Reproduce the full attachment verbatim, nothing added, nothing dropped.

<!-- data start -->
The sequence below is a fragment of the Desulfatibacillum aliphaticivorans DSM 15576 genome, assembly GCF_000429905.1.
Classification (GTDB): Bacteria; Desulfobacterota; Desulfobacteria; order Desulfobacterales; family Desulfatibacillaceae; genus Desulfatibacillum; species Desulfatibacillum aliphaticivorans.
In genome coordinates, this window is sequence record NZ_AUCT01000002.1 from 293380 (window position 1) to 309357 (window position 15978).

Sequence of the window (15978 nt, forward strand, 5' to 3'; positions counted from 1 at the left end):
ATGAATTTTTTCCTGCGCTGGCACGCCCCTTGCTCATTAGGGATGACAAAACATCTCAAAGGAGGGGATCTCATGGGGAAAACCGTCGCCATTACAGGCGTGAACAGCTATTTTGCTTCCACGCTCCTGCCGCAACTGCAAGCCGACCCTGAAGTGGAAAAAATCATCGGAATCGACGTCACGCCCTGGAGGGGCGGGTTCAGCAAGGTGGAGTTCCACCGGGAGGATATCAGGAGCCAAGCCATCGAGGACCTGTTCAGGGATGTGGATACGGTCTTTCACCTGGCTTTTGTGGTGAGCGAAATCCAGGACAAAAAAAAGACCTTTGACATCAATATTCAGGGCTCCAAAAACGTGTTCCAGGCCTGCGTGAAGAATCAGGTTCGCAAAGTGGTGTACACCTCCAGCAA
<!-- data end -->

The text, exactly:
The sequence below is a fragment of the Desulfatibacillum aliphaticivorans DSM 15576 genome, assembly GCF_000429905.1.
Classification (GTDB): Bacteria; Desulfobacterota; Desulfobacteria; order Desulfobacterales; family Desulfatibacillaceae; genus Desulfatibacillum; species Desulfatibacillum aliphaticivorans.
In genome coordinates, this window is sequence record NZ_AUCT01000002.1 from 293380 (window position 1) to 309357 (window position 15978).

Sequence of the window (15978 nt, forward strand, 5' to 3'; positions counted from 1 at the left end):
ATGAATTTTTTCCTGCGCTGGCACGCCCCTTGCTCATTAGGGATGACAAAACATCTCAAAGGAGGGGATCTCATGGGGAAAACCGTCGCCATTACAGGCGTGAACAGCTATTTTGCTTCCACGCTCCTGCCGCAACTGCAAGCCGACCCTGAAGTGGAAAAAATCATCGGAATCGACGTCACGCCCTGGAGGGGCGGGTTCAGCAAGGTGGAGTTCCACCGGGAGGATATCAGGAGCCAAGCCATCGAGGACCTGTTCAGGGATGTGGATACGGTCTTTCACCTGGCTTTTGTGGTGAGCGAAATCCAGGACAAAAAAAAGACCTTTGACATCAATATTCAGGGCTCCAAAAACGTGTTCCAGGCCTGCGTGAAGAATCAGGTTCGCAAAGTGGTGTACACCTCCAGCAA